Harnack (lib. cit. Vol. II. chapter III. p. 136) says that "Cyprian was the first to associate the specific offering, i.e. the Lord's Supper with the specific priesthood. Secondly, he was the first to designate the passio Domini, nay, the sanguis Christi and the dominica hostia as the object of the eucharistic offering." In a foot-note (on the same page) he explains that "Sacrificare, Sacrificium celebrare in all passages where they are unaccompanied by any qualifying words, mean to celebrate the Lord's Supper." But Harnack is confronted by the very evident objection that if this was an invention of St. Cyprian's, it is most extraordinary that it raised no protest, and he very frankly confesses (note 2, on same page) that "the transference of the sacrificial idea to the consecrated elements which in all probability Cyprian already found in existence, etc." Harnack further on (in the same note on p. 137) notes that he has pointed out in his notes on the Didache that in the "Apostolic Church Order" occurs the expression h\# prosfora\ tou= sw/matoj kai\ tou= ai\#matoj.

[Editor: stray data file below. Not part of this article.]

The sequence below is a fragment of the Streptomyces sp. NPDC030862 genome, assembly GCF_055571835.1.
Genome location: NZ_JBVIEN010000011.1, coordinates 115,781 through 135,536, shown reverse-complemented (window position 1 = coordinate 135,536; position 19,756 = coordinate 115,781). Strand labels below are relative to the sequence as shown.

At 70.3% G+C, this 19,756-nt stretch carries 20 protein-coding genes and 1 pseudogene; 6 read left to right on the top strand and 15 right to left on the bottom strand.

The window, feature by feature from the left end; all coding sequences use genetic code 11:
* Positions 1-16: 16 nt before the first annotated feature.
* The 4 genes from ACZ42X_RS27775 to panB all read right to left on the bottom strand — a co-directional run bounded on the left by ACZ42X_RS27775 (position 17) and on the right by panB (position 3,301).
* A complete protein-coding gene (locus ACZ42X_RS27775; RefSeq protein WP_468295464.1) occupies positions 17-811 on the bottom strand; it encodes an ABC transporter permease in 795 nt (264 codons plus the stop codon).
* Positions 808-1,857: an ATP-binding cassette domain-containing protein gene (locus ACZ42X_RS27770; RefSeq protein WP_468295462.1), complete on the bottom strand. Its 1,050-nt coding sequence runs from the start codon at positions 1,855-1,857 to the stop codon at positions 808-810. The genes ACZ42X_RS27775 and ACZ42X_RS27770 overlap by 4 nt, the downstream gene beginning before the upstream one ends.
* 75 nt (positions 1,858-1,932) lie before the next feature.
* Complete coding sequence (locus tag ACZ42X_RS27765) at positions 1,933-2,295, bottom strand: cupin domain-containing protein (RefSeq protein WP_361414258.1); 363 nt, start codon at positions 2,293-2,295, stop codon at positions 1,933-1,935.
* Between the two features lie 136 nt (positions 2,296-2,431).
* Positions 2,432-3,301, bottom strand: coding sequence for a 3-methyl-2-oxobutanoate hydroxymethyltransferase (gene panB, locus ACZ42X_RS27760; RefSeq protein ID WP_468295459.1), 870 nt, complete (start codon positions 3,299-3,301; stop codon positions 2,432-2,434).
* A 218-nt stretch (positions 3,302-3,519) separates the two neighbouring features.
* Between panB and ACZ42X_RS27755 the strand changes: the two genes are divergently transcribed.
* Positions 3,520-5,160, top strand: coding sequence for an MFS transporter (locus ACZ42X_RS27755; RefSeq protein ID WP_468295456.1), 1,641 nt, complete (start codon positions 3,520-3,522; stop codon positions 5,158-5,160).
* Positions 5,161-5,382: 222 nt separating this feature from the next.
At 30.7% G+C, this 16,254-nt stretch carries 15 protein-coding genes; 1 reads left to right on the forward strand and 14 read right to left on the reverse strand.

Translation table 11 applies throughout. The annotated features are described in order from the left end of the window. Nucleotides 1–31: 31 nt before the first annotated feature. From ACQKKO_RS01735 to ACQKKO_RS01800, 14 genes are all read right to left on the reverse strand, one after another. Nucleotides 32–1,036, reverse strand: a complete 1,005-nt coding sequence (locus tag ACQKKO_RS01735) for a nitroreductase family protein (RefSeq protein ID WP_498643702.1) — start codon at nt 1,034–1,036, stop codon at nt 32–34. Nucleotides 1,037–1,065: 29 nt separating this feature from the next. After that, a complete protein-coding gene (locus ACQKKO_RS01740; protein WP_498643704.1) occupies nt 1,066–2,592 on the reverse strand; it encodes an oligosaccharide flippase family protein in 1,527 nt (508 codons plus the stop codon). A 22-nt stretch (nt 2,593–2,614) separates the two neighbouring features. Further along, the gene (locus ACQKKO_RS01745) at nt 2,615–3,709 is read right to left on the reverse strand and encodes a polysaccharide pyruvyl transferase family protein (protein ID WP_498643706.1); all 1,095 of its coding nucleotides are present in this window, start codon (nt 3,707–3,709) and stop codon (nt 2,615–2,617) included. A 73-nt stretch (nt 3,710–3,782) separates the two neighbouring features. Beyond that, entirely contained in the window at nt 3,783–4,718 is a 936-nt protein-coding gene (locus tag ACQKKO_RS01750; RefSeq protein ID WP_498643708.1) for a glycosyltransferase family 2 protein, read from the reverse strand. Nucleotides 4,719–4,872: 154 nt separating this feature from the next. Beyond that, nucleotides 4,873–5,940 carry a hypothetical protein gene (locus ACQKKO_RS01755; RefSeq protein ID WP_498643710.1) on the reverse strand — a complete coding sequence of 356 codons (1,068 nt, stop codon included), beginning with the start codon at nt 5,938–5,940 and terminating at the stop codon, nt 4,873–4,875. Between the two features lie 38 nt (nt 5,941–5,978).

Let the ancient customs in Egypt, Libya and Pentapolis prevail, that the Bishop of Alexandria have jurisdiction in all these, since the like is customary for the Bishop of Rome also. Likewise in Antioch and the other provinces, let the Churches retain their privileges. And this is to be universally understood, that if any one be made bishop without the consent of the Metropolitan, the great Synod has declared that such a man ought not to be a bishop. If, however, two or three bishops shall from natural love of contradiction, oppose the common suffrage of the rest, it being reasonable and in accordance with the ecclesiastical law, then let the choice of the majority prevail.